Are you intimidated by crepe making? Don’t be! It’s all in the wrist.
Crepes were a major part of my life growing up. Every weekend, my mom made pancakes, waffles, or crepes for breakfast. When you’re a tween, you’re far more interested in butter than fresh fruit, so we never got too crazy with toppings – a good shmear of butter and a drizzle of maple syrup was my crepe modus operandi.
But now? Load those suckers up, and let there be cheese puh-lease!
What is your ideal crepe built out of? Ham and cheddar? Peanut butter, banana, and nutella? Fried chicken and mashed potatoes? Balsamic roasted Brussels sprouts with caramelized onions and blue cheese? Fresh raspberries and melted white chocolate? Stop it, you’re making me hungry.
Every loves a good crepe. Sweet, savory, folded, or rolled, everyone has a crepe mate. After I stopped cooking with wheat flour, I began making crepes with coconut flour. While coconut flour crepes are plenty delicious, they are delicate to work with and take so long to cook that I haven’t bothered to post a recipe for them. BUT, gluten free flour blends have become so amazing, that I figured a blend would make for a much more user-friendly crepe.
I hijacked Stephie’s crepe recipe from her Peach and Ricotta Crepes post, and just made some minor adjustments to make the batter gluten free and dairy-free. If gluten and/or dairy is not a going concern for ya, simply follow Stephie’s original recipe. And don’t forget the peaches and ricotta, because: duh.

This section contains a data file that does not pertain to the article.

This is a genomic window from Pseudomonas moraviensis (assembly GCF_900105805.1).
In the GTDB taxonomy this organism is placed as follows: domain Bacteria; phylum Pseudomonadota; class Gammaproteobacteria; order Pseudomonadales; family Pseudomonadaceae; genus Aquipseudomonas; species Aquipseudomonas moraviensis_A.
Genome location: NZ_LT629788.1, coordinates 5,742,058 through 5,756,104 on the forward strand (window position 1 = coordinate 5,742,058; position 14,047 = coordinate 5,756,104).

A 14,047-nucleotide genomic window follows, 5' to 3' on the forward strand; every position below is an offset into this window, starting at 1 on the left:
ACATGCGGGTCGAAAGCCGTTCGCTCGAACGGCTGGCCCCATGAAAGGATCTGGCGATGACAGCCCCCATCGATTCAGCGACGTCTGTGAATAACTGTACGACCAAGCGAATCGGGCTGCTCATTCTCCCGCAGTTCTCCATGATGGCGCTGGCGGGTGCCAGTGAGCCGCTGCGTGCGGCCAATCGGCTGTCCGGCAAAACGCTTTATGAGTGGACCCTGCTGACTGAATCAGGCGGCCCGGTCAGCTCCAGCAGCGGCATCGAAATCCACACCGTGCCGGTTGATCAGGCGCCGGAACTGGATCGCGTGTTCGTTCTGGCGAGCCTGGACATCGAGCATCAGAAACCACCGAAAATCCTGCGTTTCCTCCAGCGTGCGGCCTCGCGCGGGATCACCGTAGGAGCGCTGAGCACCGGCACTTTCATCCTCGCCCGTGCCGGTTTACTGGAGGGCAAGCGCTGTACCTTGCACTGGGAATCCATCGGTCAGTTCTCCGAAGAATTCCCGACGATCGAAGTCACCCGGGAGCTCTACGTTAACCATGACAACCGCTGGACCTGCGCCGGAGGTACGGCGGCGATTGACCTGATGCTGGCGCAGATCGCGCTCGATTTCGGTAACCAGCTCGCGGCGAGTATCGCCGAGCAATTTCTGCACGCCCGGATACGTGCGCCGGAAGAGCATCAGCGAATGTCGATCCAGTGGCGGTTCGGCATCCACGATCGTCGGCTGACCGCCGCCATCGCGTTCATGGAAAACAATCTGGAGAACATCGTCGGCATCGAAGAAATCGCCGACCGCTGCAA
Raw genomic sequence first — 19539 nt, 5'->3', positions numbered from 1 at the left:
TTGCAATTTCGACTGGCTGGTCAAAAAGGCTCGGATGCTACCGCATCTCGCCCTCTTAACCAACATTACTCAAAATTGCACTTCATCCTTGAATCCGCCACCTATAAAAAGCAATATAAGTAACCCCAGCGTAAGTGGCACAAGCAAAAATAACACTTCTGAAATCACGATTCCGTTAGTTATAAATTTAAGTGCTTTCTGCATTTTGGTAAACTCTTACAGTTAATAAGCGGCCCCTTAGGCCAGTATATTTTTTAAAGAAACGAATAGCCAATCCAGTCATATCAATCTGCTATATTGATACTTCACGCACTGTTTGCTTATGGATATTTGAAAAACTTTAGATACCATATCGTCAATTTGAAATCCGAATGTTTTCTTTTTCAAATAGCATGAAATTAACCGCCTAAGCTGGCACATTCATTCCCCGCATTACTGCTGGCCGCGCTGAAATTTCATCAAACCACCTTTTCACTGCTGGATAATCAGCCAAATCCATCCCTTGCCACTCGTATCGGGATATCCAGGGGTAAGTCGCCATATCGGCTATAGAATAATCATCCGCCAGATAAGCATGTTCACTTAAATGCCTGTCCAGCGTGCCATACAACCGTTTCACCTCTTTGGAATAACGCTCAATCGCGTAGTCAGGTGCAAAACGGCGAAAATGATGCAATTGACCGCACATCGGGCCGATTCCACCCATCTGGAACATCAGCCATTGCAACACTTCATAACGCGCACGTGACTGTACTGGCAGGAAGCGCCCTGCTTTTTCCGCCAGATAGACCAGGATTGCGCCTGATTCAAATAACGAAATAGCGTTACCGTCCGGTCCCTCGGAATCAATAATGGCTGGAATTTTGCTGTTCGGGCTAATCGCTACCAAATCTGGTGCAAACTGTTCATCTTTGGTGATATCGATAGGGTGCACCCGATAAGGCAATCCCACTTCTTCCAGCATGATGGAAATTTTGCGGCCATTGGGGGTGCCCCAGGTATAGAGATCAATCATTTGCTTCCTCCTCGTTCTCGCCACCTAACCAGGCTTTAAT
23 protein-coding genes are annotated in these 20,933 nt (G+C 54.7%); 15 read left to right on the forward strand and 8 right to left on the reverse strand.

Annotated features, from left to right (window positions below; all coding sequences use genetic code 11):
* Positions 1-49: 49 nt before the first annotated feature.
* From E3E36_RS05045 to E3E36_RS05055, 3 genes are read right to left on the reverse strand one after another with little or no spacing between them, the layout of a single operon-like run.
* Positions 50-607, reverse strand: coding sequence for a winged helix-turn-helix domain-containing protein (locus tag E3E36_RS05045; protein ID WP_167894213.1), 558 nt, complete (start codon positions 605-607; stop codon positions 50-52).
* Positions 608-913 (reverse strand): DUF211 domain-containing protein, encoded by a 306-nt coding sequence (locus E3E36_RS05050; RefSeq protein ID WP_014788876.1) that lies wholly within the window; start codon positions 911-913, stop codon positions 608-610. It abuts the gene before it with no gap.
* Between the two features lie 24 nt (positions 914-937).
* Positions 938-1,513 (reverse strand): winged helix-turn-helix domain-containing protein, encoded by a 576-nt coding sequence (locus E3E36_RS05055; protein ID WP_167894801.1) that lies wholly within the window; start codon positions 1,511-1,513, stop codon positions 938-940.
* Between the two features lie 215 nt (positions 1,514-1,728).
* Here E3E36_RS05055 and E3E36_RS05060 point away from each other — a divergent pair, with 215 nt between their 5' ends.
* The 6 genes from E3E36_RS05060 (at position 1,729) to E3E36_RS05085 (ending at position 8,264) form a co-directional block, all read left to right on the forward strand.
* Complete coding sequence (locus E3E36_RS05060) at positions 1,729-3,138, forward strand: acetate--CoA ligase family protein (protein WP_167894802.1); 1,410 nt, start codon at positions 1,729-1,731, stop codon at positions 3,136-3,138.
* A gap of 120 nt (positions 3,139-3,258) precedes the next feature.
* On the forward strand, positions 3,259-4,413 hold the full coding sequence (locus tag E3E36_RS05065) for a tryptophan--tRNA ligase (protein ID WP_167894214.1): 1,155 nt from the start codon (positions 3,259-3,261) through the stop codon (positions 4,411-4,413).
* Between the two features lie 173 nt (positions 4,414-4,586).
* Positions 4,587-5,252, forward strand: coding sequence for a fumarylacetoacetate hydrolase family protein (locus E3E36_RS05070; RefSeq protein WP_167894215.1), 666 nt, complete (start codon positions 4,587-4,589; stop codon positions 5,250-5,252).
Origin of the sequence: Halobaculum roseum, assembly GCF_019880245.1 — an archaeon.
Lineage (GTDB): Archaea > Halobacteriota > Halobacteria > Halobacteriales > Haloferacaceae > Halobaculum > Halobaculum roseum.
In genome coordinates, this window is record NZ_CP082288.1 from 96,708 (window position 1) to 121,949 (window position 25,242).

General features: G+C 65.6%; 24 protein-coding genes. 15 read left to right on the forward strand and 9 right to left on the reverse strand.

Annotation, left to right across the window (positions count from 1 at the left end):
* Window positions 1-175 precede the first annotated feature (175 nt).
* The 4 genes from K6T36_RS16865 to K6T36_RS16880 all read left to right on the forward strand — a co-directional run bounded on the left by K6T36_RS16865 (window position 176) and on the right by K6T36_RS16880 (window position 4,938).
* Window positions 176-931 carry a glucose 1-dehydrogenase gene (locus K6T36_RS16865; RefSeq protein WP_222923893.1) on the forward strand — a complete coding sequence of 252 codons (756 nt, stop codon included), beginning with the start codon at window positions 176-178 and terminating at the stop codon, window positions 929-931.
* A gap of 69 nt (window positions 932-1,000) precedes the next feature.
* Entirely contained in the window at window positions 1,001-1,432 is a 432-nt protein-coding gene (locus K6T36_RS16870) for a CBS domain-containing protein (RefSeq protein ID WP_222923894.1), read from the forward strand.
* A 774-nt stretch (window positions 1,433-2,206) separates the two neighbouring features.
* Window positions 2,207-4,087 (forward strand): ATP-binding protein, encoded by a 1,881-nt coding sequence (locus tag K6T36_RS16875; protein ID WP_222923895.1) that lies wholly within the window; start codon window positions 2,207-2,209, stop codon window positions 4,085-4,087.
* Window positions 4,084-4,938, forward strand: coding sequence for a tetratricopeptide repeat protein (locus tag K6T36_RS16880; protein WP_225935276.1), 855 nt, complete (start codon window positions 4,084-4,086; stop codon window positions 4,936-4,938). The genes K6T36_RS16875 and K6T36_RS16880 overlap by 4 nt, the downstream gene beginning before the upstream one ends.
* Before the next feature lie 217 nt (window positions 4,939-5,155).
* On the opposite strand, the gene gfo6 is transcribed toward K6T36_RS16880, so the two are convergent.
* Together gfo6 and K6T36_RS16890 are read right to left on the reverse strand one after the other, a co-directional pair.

A quick tip for making crepes: let the batter rest in the refrigerator for at least an hour. This helps any chunks of flour dissolve into the batter and allows the air bubbles to dissipate, leaving you with an ultra smooth batter. I typically make crepe batter the night before so that it has the whole night to chill. When cooking the crepes, play with your heat setting (between medium-low and medium) so that the batter doesn’t sizzle when you pour it onto the skillet. The first crepe tends to end up in the trash. No big deal…you’ve got more batter to mess around with.
Of course, the best part about crepe-making is the crepe-stuffing and crepe-topping, followed by the crepe-devouring. I always love seasonal fruit and some sort of sauce for my sweet crepes. Any type of meat and cheese combo does me well for a savory option.
Speaking of seasonal fruit and sauce, you’re going so see an off-the-charts bonkers delicious crepe recipe tomorrow. Stay tuned!